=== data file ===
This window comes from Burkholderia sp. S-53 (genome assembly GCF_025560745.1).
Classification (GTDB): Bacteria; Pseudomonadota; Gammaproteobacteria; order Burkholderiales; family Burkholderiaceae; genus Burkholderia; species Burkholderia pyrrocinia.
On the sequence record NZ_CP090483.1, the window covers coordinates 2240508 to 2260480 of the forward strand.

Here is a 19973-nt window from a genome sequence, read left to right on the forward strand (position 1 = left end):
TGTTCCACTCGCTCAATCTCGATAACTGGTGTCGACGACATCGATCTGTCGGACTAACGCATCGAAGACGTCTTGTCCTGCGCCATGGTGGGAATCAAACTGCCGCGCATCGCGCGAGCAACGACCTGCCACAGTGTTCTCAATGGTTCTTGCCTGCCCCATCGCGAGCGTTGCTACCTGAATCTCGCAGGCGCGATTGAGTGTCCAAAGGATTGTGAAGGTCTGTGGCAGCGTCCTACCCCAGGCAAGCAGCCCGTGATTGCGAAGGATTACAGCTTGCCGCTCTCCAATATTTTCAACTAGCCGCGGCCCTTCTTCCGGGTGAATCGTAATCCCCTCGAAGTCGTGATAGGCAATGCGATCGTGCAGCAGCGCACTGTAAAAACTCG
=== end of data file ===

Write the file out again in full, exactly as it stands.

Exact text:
This window comes from Burkholderia sp. S-53 (genome assembly GCF_025560745.1).
Classification (GTDB): Bacteria; Pseudomonadota; Gammaproteobacteria; order Burkholderiales; family Burkholderiaceae; genus Burkholderia; species Burkholderia pyrrocinia.
On the sequence record NZ_CP090483.1, the window covers coordinates 2240508 to 2260480 of the forward strand.

Here is a 19973-nt window from a genome sequence, read left to right on the forward strand (position 1 = left end):
TGTTCCACTCGCTCAATCTCGATAACTGGTGTCGACGACATCGATCTGTCGGACTAACGCATCGAAGACGTCTTGTCCTGCGCCATGGTGGGAATCAAACTGCCGCGCATCGCGCGAGCAACGACCTGCCACAGTGTTCTCAATGGTTCTTGCCTGCCCCATCGCGAGCGTTGCTACCTGAATCTCGCAGGCGCGATTGAGTGTCCAAAGGATTGTGAAGGTCTGTGGCAGCGTCCTACCCCAGGCAAGCAGCCCGTGATTGCGAAGGATTACAGCTTGCCGCTCTCCAATATTTTCAACTAGCCGCGGCCCTTCTTCCGGGTGAATCGTAATCCCCTCGAAGTCGTGATAGGCAATGCGATCGTGCAGCAGCGCACTGTAAAAACTCG